10 56 Establishing the global HDI through its three dimensions An important observation in the evolution of HDI is the influence exerted by the three dimensions (partial HDIs) in establishing the global index, either regarding its level or its evolution. For the latter, we note in Table 2 that education showed the best evolution in the 11-year period in 9 of the 12 Latin American countries. For only three countries (Argentina, Ecuador and Peru) the income index grew most in the period, and there were no cases in which the health index grew more than the other two indexes. There is a contrast with BRIC countries (excluding Brazil), because in all of them the positive evolution of the income dimension was primarily responsible for the improvement of the HDI, although India s education has contributed equivalently to the overall advance. Table 2. HDI variation (Global, Education, Health and Income). Selected Latin American countries and BRIC 2000 to 2011 (%) Countries Global HDI Education Health Income Argentina Bolivia Brazil Chile Colombia El Salvador Ecuador Mexico Paraguay Peru Uruguay Venezuela China India Russia average
11 57 Regarding Latin American countries, it is possible that increased social expenditure, especially in education, is contributing to better relative outcomes of this dimension in the HDI. ECLAC s data for a set of 21 Latin American countries indicate an increase of the total social expenditure as a proportion of GDP, from a (weighted) average of 11.3% in to 15% in and 17.9% in (ECLAC, 2012). 6 In these countries, total social expenditure per capita grew 113% in real terms over almost two decades and 50% in the 10 years between 1998 and 2008 (Ibidem). Following social security and welfare expenditure, education expenses were the fastest growing in the period, hiking from 3.1% to 4.2% and finally 4.9% of GDP in the same biennia. Among the nine Latin American countries that had better relative evolution in the education dimension, Venezuela stands out; there the education index growth exceeded tenfold the variations of the other two indexes. All its remarkable progress in the evolution of global HDI is explained by the evolution of the education HDI, because the other two dimensions, although positive, had the weakest (health) or the second weakest (income) growth among the 12 countries (see Table 2). Also in the cases of Mexico and El Salvador, the improvement of the education dimension was notably higher. Total social expenditure had an outstanding evolution in Venezuela, all of it concentrated in the 10 years between and , rising from about 8.5% (equivalent to the level) to 12.5% of the GDP, equivalent to a real per capita expenditure increase of 55% in the same decade (ECLAC, 2012). 7 When we look at the relative levels of partial HDIs, which express the human development in the health, education and income dimensions compared to the average expressed in the global HDI, we can point out how each one of these dimensions affects this average by either increas- 6 The 21 countries considered in ECLAC s statistics are: Argentina, Bolivia, Brazil, Chile, Colombia, Costa Rica, Cuba, Ecuador, El Salvador, Guatemala, Honduras, Jamaica, Mexico, Nicaragua, Panama, Paraguay, Peru, Dominican Republic, Trinidad and Tobago, Uruguay and Venezuela. 7 It is likely that education expenditure has accounted for most of the increase of social expenditure in the case of Venezuela (with a social expenditure per capita of US$ 768 of 2005 in the biennium ). The ECLAC report Social Panorama of Latin America indicates that, for countries with per a capita social expenditure of less than US$ 1,000, education receives the lion s share of social expenditure (ECLAC, 2012).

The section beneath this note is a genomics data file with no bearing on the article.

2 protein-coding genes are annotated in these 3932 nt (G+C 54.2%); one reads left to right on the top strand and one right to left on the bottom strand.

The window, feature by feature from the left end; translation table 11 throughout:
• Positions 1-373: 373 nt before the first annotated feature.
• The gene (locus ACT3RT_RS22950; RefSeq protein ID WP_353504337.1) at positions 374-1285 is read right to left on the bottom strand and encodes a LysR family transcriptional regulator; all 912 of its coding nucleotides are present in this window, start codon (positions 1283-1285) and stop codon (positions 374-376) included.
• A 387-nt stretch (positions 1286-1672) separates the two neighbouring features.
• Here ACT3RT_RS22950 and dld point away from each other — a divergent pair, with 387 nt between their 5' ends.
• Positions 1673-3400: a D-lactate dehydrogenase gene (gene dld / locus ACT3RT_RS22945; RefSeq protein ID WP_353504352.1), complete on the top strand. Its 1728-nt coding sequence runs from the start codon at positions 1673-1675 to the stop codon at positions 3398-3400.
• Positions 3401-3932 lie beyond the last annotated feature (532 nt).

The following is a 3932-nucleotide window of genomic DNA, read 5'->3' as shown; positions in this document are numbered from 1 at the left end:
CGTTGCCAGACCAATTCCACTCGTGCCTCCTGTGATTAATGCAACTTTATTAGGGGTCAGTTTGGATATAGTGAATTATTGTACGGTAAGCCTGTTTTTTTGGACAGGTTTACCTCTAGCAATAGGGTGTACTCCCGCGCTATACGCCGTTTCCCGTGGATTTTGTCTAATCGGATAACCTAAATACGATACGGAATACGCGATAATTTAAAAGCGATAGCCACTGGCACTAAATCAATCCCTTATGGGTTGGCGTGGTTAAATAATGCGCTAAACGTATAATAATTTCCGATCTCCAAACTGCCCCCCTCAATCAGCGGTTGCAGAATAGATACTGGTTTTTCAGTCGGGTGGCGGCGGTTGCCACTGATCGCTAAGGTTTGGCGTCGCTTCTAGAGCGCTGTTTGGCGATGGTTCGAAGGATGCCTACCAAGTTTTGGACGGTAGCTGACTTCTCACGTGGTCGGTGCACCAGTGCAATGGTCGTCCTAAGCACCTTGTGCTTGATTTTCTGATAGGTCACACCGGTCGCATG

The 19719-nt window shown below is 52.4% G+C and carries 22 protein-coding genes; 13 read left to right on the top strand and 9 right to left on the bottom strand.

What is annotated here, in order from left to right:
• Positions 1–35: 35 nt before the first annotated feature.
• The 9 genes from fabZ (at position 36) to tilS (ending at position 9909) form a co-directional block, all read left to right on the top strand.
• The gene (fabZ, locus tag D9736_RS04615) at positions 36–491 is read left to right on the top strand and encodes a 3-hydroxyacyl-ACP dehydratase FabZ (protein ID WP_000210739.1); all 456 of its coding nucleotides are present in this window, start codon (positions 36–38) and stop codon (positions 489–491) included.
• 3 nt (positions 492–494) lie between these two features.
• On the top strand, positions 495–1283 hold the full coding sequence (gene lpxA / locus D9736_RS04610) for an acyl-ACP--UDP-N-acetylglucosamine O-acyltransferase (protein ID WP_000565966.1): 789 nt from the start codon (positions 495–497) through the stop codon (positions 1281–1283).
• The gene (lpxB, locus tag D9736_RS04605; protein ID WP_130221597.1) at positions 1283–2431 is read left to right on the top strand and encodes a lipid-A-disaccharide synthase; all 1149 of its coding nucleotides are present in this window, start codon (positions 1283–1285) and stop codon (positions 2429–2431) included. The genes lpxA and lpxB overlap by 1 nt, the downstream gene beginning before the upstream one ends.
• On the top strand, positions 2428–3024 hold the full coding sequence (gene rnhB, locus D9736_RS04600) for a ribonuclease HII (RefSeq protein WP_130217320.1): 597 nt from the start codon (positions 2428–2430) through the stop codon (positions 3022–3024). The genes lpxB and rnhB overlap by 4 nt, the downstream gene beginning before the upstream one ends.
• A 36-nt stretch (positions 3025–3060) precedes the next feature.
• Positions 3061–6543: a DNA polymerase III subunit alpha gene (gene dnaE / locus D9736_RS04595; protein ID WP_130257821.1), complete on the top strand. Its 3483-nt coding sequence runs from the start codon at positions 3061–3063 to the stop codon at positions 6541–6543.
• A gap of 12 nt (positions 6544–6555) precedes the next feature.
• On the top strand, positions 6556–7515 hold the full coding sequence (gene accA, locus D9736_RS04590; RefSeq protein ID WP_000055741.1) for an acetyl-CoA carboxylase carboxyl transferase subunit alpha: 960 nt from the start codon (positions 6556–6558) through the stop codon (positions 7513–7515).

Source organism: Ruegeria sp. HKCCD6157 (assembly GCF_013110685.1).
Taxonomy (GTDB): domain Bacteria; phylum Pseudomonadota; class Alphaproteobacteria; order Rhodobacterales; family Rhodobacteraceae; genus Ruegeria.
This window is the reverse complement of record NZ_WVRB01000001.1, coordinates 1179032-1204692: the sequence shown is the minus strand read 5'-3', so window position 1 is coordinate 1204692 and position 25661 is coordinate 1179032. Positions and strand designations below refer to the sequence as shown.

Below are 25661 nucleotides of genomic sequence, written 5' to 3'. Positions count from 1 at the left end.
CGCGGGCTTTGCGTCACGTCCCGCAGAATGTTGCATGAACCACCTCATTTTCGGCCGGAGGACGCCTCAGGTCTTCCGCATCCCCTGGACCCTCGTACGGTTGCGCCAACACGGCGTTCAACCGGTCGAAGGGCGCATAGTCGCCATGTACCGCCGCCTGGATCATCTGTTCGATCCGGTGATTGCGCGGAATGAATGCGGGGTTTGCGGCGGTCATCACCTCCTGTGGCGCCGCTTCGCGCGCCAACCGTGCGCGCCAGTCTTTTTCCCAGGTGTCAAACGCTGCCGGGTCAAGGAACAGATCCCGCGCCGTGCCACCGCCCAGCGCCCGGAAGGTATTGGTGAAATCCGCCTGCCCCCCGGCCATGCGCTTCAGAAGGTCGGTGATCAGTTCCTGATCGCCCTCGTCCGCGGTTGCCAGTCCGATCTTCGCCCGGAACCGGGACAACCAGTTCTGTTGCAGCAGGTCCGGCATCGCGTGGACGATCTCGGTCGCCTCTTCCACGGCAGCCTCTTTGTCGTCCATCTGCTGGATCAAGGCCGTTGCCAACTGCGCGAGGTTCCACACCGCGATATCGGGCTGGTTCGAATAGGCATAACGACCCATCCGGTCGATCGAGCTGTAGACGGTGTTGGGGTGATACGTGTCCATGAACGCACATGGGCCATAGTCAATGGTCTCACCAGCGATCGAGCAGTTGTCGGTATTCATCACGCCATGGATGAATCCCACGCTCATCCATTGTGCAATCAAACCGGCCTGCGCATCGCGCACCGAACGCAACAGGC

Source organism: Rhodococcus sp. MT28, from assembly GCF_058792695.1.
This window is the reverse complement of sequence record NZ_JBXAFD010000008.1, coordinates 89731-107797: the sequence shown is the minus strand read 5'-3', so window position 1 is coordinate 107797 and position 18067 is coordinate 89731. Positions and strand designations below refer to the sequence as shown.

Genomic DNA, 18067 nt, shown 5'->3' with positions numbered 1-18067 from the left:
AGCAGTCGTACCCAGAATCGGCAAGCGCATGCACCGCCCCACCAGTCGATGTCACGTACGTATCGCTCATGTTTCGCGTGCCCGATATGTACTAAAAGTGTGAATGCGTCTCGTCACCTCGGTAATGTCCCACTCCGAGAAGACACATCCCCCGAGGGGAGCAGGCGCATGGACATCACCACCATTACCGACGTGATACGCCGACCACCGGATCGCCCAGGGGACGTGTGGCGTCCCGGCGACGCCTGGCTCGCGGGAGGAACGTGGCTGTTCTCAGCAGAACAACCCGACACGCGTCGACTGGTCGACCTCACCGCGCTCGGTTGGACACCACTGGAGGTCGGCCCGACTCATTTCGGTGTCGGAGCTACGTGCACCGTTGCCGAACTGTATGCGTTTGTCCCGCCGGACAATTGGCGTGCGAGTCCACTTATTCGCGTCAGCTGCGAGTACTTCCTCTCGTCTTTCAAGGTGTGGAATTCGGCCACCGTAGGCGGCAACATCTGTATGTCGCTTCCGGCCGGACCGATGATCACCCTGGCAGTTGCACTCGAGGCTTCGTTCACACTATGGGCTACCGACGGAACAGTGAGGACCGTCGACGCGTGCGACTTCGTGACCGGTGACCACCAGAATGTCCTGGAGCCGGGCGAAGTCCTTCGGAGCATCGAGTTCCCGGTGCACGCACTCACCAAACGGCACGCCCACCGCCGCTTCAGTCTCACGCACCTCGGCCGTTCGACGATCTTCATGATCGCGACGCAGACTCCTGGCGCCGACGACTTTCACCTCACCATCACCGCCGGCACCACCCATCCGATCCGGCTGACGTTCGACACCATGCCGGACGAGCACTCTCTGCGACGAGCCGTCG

12 58 ing or decreasing it (see Table 3). For all Latin American countries under review, the health dimension largely contributes to raising the global index, standing at 11-25% above it in 2011 (and from 11 to 29% above it in 2000). So it is no surprise that the health HDI has displayed the lowest positive evolution among the three dimensions in all countries (with the exception of Peru), which set up a movement towards greater balance among the dimensions of human development (as shown in the normalized indexes). Table 3. Relationship between Global HDI and its component indexes. Selected Latin American countries and BRIC 2000 and 2011 (Global HDI = 100) Countries Education Health Income Education Health Income Argentina Bolivia Brazil Chile Colombia El Salvador Ecuador Mexico Paraguay Peru Uruguay Venezuela China India Russia average The evolution of the income dimension was close to that of the global index in almost all countries (except for Venezuela, with a worse development), which kept the absolute level of HDI income below the